Have you ever heard of the acronym FROG? It's been a couple of years since I first heard it. It stands for Fully Rely on God. For Mother's Day, Steve bought me a gold enameled frog charm to remind us of it. That's what came to mind when I read this passage. Nature, all of God's creation, is depicted in this Psalm as FRingOG (figure that one out). It occurs to me that saying it is much easier than doing it.

FULLY -- Fully means completely. I think that in this instance, it means to hold nothing back -- to trust without hesitation. When we give everything to God, we will find that we are the beneficiary of all that God offers. It's not a trade -- you give to me, and I'll give to you. It is a gift. It is a gift the requires empty hands.

RELY -- Merriam Webster online gives two definitions for rely:

  1. to be dependent
  2. to have confidence based on experience
I think that might harder than the Fully part. Do any of us want to be dependent? I think we all value the opposite adjective -- to be independent. We think less of ourselves when we are dependent. To have confidence based on experience is to trust (there's that word again!). Do you have friends upon which you can rely? I do. How do I know that I can rely on them? It is confidence based on experience. How wonderful is it to have that knowledge? Why is it that we sometimes think less of God? From the Psalm: "when you open your hand, they are filled with good things." That's trust. That's a God upon whom we can rely.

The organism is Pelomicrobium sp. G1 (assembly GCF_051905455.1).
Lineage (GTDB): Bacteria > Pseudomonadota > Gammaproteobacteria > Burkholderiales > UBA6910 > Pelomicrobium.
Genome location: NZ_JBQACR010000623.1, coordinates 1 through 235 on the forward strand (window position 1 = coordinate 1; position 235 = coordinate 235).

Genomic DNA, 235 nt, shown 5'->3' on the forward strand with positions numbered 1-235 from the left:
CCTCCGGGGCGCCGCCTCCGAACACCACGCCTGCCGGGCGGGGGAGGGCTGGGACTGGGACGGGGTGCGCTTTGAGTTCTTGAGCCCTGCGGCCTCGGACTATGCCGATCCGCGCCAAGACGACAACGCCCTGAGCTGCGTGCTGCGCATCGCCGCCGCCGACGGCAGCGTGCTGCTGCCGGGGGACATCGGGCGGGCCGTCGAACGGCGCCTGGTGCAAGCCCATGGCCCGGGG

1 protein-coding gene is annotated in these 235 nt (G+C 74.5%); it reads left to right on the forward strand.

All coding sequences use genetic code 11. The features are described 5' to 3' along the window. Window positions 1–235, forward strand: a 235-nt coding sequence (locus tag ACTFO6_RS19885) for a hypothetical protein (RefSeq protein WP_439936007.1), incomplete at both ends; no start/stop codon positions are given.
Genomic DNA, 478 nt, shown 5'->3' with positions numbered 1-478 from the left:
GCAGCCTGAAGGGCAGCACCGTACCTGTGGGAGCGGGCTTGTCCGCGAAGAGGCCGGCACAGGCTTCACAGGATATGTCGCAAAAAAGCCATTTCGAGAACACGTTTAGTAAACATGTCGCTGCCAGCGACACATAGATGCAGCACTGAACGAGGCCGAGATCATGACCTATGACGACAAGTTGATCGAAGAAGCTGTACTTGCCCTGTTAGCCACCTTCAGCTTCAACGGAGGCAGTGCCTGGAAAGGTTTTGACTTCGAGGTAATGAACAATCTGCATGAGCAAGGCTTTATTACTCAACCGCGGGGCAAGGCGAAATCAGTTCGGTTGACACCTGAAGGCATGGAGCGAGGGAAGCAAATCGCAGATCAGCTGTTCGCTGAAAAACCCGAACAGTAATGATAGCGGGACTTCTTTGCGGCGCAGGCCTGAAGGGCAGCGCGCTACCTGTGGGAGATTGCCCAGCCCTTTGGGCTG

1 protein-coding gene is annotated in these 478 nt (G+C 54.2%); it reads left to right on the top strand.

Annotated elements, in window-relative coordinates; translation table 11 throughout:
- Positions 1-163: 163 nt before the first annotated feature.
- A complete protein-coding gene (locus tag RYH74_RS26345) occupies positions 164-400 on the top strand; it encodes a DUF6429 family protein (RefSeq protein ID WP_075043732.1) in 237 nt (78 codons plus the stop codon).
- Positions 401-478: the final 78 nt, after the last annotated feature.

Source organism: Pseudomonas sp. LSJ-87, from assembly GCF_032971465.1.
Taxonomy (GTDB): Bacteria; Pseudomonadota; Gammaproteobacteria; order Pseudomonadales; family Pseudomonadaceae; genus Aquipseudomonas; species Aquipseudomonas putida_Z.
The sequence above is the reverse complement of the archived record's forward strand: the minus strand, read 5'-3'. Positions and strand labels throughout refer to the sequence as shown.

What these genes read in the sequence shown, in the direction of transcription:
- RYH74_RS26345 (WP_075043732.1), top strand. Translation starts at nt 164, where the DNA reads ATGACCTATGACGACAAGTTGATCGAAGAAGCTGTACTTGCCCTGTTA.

ON -- Did you think I would skip that one? We have a picture of Steve and G when G was 10 days old. It was Father's Day. Steve is stretched out on our bed, and G is ON him -- stretched out, asleep. He's tiny, and he's trusting and protected -- his entire body fitting in the space between Steve's chest and his belt. No part of G is hanging off or left unsupported. He is completed ON his father. We are like that -- we can be like that with God.

GOD -- Well, who else, you might ask? There is so much more that we rely on. There are so many other things than God that we place our full trust in. Things which are not God. The commandment -- "You shall have no other gods before me" is broken every day, in so many different ways. We need to keep checking, to keep watch, so that the god on which we rely is God.

Do you know what happens when we FROG?
I will sing to the Lord as long as I live; I will sing praise to my God while I have being. (verse 33)
Do you know what happens when we FROG?

We dance!

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Sunday, May 20, 2007

Am I right?

As I mentioned yesterday, I drove to Point Pleasant for a lay speaker training session. Pt. Pleasant is a little less than an hour from here. I have, of course, been there before, but yesterday was the first time that I have driven it on my own.

I knew the way -- it was straight up Route 2. I knew what to do when I got there -- I had good directions to find the church. What I had failed to do was to find out how many miles it was to Pt. Pleasant from home. It wasn't that important -- I knew if I kept driving I would get there. Steve had told me to allow 50 minutes for the trip, and I knew that I had left Starbucks in Barboursville at 8:10 -- 50 minutes earlier than the class was to start.